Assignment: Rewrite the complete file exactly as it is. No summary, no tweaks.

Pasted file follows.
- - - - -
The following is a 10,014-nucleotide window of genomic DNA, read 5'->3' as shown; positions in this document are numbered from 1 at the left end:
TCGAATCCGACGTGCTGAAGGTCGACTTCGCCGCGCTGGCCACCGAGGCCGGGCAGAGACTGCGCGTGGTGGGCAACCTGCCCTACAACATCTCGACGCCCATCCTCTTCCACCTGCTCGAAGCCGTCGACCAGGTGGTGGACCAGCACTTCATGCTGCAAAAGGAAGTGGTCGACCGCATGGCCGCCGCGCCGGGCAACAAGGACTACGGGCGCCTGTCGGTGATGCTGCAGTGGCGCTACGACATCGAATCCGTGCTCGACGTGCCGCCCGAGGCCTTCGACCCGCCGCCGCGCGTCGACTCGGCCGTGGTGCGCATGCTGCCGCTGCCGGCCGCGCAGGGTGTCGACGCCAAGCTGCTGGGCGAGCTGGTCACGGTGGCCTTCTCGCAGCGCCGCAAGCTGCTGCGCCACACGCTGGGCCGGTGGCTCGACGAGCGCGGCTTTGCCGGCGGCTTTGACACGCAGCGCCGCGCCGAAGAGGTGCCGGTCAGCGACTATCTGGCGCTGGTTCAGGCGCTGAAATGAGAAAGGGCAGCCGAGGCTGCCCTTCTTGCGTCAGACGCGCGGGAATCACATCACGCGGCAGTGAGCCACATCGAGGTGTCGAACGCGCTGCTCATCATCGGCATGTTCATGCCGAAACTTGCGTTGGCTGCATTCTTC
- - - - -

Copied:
The following is a 10,014-nucleotide window of genomic DNA, read 5'->3' as shown; positions in this document are numbered from 1 at the left end:
TCGAATCCGACGTGCTGAAGGTCGACTTCGCCGCGCTGGCCACCGAGGCCGGGCAGAGACTGCGCGTGGTGGGCAACCTGCCCTACAACATCTCGACGCCCATCCTCTTCCACCTGCTCGAAGCCGTCGACCAGGTGGTGGACCAGCACTTCATGCTGCAAAAGGAAGTGGTCGACCGCATGGCCGCCGCGCCGGGCAACAAGGACTACGGGCGCCTGTCGGTGATGCTGCAGTGGCGCTACGACATCGAATCCGTGCTCGACGTGCCGCCCGAGGCCTTCGACCCGCCGCCGCGCGTCGACTCGGCCGTGGTGCGCATGCTGCCGCTGCCGGCCGCGCAGGGTGTCGACGCCAAGCTGCTGGGCGAGCTGGTCACGGTGGCCTTCTCGCAGCGCCGCAAGCTGCTGCGCCACACGCTGGGCCGGTGGCTCGACGAGCGCGGCTTTGCCGGCGGCTTTGACACGCAGCGCCGCGCCGAAGAGGTGCCGGTCAGCGACTATCTGGCGCTGGTTCAGGCGCTGAAATGAGAAAGGGCAGCCGAGGCTGCCCTTCTTGCGTCAGACGCGCGGGAATCACATCACGCGGCAGTGAGCCACATCGAGGTGTCGAACGCGCTGCTCATCATCGGCATGTTCATGCCGAAACTTGCGTTGGCTGCATTCTTC